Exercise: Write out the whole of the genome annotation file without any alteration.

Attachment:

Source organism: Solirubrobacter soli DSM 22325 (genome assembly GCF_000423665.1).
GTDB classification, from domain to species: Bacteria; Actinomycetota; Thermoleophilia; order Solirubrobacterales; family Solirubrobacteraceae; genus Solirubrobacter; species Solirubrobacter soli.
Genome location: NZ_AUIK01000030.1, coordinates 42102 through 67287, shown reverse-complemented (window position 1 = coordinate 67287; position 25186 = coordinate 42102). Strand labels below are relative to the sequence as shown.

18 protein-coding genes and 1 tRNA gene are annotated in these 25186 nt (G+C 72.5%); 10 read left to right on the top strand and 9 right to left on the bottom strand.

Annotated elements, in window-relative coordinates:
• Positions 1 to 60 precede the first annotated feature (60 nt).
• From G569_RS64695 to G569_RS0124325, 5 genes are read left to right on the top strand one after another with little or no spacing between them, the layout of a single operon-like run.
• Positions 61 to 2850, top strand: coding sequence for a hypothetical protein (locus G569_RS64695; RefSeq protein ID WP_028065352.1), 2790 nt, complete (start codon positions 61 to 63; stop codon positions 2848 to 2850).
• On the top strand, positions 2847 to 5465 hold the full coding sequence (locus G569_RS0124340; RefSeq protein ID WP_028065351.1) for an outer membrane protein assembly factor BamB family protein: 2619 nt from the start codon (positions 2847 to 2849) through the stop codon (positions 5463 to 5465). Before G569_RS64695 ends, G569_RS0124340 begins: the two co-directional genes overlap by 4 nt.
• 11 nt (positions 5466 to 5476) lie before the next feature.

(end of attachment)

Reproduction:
Source organism: Solirubrobacter soli DSM 22325 (genome assembly GCF_000423665.1).
GTDB classification, from domain to species: Bacteria; Actinomycetota; Thermoleophilia; order Solirubrobacterales; family Solirubrobacteraceae; genus Solirubrobacter; species Solirubrobacter soli.
Genome location: NZ_AUIK01000030.1, coordinates 42102 through 67287, shown reverse-complemented (window position 1 = coordinate 67287; position 25186 = coordinate 42102). Strand labels below are relative to the sequence as shown.

18 protein-coding genes and 1 tRNA gene are annotated in these 25186 nt (G+C 72.5%); 10 read left to right on the top strand and 9 right to left on the bottom strand.

Annotated elements, in window-relative coordinates:
• Positions 1 to 60 precede the first annotated feature (60 nt).
• From G569_RS64695 to G569_RS0124325, 5 genes are read left to right on the top strand one after another with little or no spacing between them, the layout of a single operon-like run.
• Positions 61 to 2850, top strand: coding sequence for a hypothetical protein (locus G569_RS64695; RefSeq protein ID WP_028065352.1), 2790 nt, complete (start codon positions 61 to 63; stop codon positions 2848 to 2850).
• On the top strand, positions 2847 to 5465 hold the full coding sequence (locus G569_RS0124340; RefSeq protein ID WP_028065351.1) for an outer membrane protein assembly factor BamB family protein: 2619 nt from the start codon (positions 2847 to 2849) through the stop codon (positions 5463 to 5465). Before G569_RS64695 ends, G569_RS0124340 begins: the two co-directional genes overlap by 4 nt.
• 11 nt (positions 5466 to 5476) lie before the next feature.